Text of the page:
Over 340 million people across the world suffer from food insecurity, leading researchers to want to revamp the Global Food Program, their strategy includes reducing global food competition by changing what livestock is fed.
Food insecurity is a massive issue worldwide, but the problem stems not from overpopulation but from a flawed system. Researchers suggest reorganizing the global food program would alleviate the hunger crisis or at least mitigate its increasing effect. The United Nations World Food Program reported that over 340 million people suffer from acute food insecurity today, with many of these people on the “brink of starvation.”
One of the main ways the World Food Program thinks we can reduce the hunger crisis is by switching the feed for livestock worldwide. Commonly, cereal crops and fish are used to feed livestock like chickens and cows, but that food could be used as a food source instead. Cattle could eat more products humans can’t or don’t usually consume, like sugar beets, citrus pulp, and crop residue. Researchers agreed that performing this crop switch could increase the global supply by 13% in calories and 15% in protein.
Though a 15% increase doesn’t seem like much, upping the global supply by a small margin could feed a billion more people worldwide. Vilma Sandström, a postdoctoral researcher at Aalto University and one of the authors of this food study, believes that it is imperative to “reduce food-feed competition” and swap out the necessary ingredients humans need that are given to livestock instead. Shifting how chickens and cows eat worldwide could drastically change the course of the hunger crisis, allowing many more people to consume comfortably and sufficiently without the threat of starvation.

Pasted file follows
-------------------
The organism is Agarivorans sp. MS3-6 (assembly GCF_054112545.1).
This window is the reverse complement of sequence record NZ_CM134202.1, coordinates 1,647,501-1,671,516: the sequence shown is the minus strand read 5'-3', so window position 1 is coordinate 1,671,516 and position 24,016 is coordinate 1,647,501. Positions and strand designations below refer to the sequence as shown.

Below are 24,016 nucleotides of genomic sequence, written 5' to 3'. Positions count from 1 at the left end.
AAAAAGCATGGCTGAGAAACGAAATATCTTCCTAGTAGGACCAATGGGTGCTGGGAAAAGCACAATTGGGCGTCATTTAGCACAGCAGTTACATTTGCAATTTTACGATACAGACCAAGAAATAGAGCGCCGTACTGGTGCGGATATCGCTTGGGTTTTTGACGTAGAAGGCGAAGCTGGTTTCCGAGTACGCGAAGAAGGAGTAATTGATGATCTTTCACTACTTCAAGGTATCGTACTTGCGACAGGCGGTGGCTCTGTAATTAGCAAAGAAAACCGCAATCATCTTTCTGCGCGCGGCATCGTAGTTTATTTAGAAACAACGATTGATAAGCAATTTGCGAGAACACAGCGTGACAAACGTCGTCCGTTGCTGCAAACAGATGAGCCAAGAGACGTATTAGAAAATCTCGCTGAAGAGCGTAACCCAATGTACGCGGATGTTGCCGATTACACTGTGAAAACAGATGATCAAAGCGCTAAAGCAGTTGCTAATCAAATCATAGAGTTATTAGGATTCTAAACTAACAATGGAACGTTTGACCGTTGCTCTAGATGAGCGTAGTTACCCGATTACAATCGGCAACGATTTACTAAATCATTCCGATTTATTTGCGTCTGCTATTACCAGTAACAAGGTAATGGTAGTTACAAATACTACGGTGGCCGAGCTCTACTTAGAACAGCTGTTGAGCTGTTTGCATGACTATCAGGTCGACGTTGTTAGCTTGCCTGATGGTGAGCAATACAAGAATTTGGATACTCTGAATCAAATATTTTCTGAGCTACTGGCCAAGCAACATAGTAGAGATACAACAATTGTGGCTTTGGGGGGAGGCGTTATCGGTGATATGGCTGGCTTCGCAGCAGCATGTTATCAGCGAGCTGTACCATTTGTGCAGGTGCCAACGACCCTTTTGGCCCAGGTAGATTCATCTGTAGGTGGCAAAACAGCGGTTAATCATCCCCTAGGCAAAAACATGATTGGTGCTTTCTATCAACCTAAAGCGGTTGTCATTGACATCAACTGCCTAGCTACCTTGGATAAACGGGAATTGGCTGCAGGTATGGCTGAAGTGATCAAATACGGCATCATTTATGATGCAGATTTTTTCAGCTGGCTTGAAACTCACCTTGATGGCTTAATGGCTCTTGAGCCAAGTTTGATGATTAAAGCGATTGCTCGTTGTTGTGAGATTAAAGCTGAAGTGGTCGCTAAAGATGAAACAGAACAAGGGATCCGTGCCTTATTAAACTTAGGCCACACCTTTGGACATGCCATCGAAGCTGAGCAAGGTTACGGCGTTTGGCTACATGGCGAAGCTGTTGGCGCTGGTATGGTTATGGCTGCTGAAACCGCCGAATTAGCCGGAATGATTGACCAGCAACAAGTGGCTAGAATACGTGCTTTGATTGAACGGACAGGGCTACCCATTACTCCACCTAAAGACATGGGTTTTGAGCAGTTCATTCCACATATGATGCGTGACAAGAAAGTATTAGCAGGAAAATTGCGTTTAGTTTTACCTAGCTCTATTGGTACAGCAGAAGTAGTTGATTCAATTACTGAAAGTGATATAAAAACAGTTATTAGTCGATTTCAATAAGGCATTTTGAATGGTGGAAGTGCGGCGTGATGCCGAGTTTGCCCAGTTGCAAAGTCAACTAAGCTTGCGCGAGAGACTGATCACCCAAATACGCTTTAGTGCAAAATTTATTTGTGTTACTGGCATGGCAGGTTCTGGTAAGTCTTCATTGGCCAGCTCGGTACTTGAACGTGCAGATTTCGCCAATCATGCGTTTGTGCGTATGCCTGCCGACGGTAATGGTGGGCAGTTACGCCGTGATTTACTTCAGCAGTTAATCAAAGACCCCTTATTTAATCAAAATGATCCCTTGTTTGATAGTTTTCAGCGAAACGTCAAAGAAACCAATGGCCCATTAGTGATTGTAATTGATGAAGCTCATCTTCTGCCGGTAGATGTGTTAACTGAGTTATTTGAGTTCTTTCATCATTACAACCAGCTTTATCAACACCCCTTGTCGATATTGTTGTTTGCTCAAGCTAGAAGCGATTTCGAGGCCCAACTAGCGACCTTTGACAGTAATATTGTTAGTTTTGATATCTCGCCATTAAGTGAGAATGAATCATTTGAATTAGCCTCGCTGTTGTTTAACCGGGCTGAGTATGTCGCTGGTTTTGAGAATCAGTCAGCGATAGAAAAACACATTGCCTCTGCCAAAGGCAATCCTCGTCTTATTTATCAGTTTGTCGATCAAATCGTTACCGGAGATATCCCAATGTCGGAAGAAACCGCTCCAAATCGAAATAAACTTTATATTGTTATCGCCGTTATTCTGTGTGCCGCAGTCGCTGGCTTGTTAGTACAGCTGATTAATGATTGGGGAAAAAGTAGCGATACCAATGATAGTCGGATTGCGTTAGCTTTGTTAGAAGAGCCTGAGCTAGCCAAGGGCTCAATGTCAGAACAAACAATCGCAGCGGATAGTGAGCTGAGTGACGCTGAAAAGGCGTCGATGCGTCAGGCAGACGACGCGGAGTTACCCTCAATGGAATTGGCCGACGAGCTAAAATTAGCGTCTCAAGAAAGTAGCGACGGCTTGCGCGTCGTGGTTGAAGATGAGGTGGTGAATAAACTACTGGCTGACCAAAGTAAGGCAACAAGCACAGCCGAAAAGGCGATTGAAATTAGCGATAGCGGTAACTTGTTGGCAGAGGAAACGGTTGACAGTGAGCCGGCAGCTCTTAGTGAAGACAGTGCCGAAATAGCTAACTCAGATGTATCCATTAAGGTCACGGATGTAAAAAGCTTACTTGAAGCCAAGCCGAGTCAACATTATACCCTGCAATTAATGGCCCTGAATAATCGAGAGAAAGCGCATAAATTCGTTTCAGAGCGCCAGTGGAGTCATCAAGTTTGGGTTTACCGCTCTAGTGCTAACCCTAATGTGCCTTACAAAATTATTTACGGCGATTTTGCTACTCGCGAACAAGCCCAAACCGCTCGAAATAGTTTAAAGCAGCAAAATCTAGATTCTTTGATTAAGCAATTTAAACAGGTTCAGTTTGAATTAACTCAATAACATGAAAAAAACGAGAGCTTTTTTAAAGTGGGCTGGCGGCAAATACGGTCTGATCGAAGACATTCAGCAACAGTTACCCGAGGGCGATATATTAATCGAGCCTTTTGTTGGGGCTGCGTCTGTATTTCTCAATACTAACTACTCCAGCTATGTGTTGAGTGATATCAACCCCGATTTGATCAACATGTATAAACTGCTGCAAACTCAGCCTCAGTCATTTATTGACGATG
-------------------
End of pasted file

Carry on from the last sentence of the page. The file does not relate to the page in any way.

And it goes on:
There have been many contradictory studies about the global food program and how changing livestock feed could benefit the public. One study in 2017 found that 86% of dry livestock feed was unconsumable to humans, mainly comprised of residue and human byproducts. But, this recent 2022 study found that the extra 14% could be allocated towards a worldwide food supply and drastically diminish families’ food insecurities.
Matti Kummu, an associate professor at Aalto University and co-author of the study, corroborated the idea that boosting the global food supply by a minimal margin could benefit millions of people. Providing more byproducts as livestock feed could increase the food supply by “one quarter,” which is a humungous amount of people. Though it’s hard to reframe worldwide agricultural practices, mainly when large, profit-driven corporations dominate them, it’s satisfying to know that a tiny shift in livestock feed could lead to vast benefits.
One issue people might have by restructuring this global food program is the ethics of feeding living creatures human byproducts. Researchers note that livestock are already fed crop residue worldwide, so multiplying people’s food supply would only require farmers and companies to change their feed percentages. All researchers are asking is for farmers to provide a higher fraction of human byproduct and residue to their cows and chickens instead of dominating their feed with consumable human food.
These researchers agree that a change in how humans eat would have to occur to achieve this livestock feed switch achievable. The fish used for cow feed are often bony, small, and not consumed widely by humans. Perhaps, a new method of canning or curing these small fish like anchovies or sardines could make them palatable to humans, which would help curtail the current hunger crisis.